In an earlier update ( ) I reported that we had six names of survivors carved on the War Memorial that we were having difficulty identifying. Many of them were as a result of doubts over the letters ‘C’ or ‘G’. The Group has whittled the list down to just one unidentified name: S Ball. Who is he? Can you help?

Pte C Hasler Essex turned out to be George Hasler (

Sec Lt G V Jasper M.G.C. turned out to be Charles Victor Jasper (

Pte C Wray. Labour C. turned out to be George Wray. (

Sgt./Mec. C. Pratt R.A.F. is believed to be Arthur Cecil Pratt. (

A/M L. Ingram R.N.E.S. was found on the 1922 Electoral Roll as living at Wyatts. His name is Leslie Ingram.

Friday, 2 July 2010

Blackmore: Pagram Family

The service record of Cpl. J. Pagram R.A.S.C. - Jubilee Major (aka Major Jubilee) Pagram – was found during the course of research into the names of those carved as survivors on the War Memorial.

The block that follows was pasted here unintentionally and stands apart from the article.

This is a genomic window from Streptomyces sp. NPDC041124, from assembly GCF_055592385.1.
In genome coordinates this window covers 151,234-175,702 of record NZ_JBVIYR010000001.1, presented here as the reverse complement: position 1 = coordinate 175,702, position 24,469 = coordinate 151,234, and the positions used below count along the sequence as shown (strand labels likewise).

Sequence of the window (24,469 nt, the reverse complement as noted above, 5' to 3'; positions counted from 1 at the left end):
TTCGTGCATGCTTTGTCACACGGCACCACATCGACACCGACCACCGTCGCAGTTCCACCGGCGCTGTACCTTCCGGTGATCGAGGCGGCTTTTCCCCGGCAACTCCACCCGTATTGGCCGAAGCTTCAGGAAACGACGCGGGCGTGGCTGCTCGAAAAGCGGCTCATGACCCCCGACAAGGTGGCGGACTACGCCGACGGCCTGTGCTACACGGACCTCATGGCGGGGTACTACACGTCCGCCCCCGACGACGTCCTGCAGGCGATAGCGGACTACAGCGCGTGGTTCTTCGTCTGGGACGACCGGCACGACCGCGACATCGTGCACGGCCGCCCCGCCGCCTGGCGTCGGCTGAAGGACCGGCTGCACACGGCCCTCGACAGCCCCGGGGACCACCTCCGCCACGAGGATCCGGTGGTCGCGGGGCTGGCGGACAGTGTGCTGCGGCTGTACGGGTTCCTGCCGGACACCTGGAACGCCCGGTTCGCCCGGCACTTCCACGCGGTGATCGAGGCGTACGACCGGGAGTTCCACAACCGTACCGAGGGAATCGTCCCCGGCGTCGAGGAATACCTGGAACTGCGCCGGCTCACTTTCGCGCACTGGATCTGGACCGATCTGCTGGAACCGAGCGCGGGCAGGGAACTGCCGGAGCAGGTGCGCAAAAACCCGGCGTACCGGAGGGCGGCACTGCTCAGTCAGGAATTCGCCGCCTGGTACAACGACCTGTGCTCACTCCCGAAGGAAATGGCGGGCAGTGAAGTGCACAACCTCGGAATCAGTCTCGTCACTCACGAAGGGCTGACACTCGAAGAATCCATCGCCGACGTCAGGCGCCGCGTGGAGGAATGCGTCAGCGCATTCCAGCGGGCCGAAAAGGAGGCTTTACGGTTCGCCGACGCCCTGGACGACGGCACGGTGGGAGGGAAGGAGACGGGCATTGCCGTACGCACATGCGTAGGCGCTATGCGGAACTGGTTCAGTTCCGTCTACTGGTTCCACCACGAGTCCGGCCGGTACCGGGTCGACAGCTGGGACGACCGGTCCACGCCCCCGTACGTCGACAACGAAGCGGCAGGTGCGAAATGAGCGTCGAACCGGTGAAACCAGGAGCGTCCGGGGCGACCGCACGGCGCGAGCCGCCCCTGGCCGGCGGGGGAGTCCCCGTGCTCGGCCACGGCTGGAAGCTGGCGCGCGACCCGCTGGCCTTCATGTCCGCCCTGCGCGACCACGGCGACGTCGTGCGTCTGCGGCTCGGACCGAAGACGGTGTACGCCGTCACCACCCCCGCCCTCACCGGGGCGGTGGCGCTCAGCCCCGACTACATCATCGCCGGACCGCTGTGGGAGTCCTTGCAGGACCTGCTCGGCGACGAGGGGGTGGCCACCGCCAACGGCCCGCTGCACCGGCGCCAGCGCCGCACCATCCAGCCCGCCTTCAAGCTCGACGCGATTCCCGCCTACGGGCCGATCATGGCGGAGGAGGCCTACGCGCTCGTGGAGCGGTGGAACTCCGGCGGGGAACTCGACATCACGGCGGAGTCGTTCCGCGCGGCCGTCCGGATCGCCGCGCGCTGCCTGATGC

He had already served 1 year in the 4th Essex, before joining up in May 1915. On discharge in 1919 he was Cpl. and motor driver in the RASC, service no. 101609. He married Lilian Maud McLaren on 3rd June 1912, and they lived at Little Jessops.

Thursday, 1 July 2010


Welcome to this month’s round-up of local history and heritage in and around Blackmore, Essex.

Blackmore War Memorial

This morning Blackmore’s War Memorial is screened and fenced off from the public with a notice ‘Cleaning In Progress’. Work will be under way very soon to re-carve the names of those listed who fell or served in the First World War. The work of the Blackmore War Memorial Research Project Group is complete – save for any new discoveries – with most of the findings published online and created in a first draft in book form.

Brentwood War Memorial

With Armed Forces Day held very recently, Brentwood Borough Council has come in for some stick from the local newspaper over the state of the town’s War Memorial at the junction of Shenfield Road and Middleton Hall Lane. Work is to commence on its restoration soon.

Doddinghurst Surgery

Local residents are to have a new surgery built. The price of improving the facilities for thousands of patients is to build the premises on identified green belt land.

New Photos

Buttsbury Church:


Ingatestone Hall:

For an extensive list of links to other sites go to: